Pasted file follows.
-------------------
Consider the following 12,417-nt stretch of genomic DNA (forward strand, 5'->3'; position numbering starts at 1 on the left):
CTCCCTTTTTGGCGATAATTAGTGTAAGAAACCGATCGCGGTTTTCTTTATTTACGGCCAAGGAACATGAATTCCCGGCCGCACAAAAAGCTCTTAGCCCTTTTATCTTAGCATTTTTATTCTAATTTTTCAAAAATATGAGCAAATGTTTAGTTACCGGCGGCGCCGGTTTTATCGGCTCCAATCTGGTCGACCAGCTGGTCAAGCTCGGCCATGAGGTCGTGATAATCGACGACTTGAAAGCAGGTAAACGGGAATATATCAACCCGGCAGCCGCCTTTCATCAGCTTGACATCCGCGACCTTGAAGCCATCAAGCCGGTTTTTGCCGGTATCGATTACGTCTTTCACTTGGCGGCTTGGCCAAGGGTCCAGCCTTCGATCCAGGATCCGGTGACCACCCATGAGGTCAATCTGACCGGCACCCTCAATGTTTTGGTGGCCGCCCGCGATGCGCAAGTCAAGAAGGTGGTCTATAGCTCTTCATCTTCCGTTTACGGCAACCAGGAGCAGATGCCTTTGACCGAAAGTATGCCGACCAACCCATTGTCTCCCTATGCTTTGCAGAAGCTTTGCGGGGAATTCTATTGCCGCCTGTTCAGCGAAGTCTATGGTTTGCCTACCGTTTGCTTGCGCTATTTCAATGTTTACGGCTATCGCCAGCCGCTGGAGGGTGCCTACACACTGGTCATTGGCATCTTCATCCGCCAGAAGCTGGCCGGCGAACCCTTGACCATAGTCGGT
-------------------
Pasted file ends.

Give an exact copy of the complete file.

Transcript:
Consider the following 12,417-nt stretch of genomic DNA (forward strand, 5'->3'; position numbering starts at 1 on the left):
CTCCCTTTTTGGCGATAATTAGTGTAAGAAACCGATCGCGGTTTTCTTTATTTACGGCCAAGGAACATGAATTCCCGGCCGCACAAAAAGCTCTTAGCCCTTTTATCTTAGCATTTTTATTCTAATTTTTCAAAAATATGAGCAAATGTTTAGTTACCGGCGGCGCCGGTTTTATCGGCTCCAATCTGGTCGACCAGCTGGTCAAGCTCGGCCATGAGGTCGTGATAATCGACGACTTGAAAGCAGGTAAACGGGAATATATCAACCCGGCAGCCGCCTTTCATCAGCTTGACATCCGCGACCTTGAAGCCATCAAGCCGGTTTTTGCCGGTATCGATTACGTCTTTCACTTGGCGGCTTGGCCAAGGGTCCAGCCTTCGATCCAGGATCCGGTGACCACCCATGAGGTCAATCTGACCGGCACCCTCAATGTTTTGGTGGCCGCCCGCGATGCGCAAGTCAAGAAGGTGGTCTATAGCTCTTCATCTTCCGTTTACGGCAACCAGGAGCAGATGCCTTTGACCGAAAGTATGCCGACCAACCCATTGTCTCCCTATGCTTTGCAGAAGCTTTGCGGGGAATTCTATTGCCGCCTGTTCAGCGAAGTCTATGGTTTGCCTACCGTTTGCTTGCGCTATTTCAATGTTTACGGCTATCGCCAGCCGCTGGAGGGTGCCTACACACTGGTCATTGGCATCTTCATCCGCCAGAAGCTGGCCGGCGAACCCTTGACCATAGTCGGT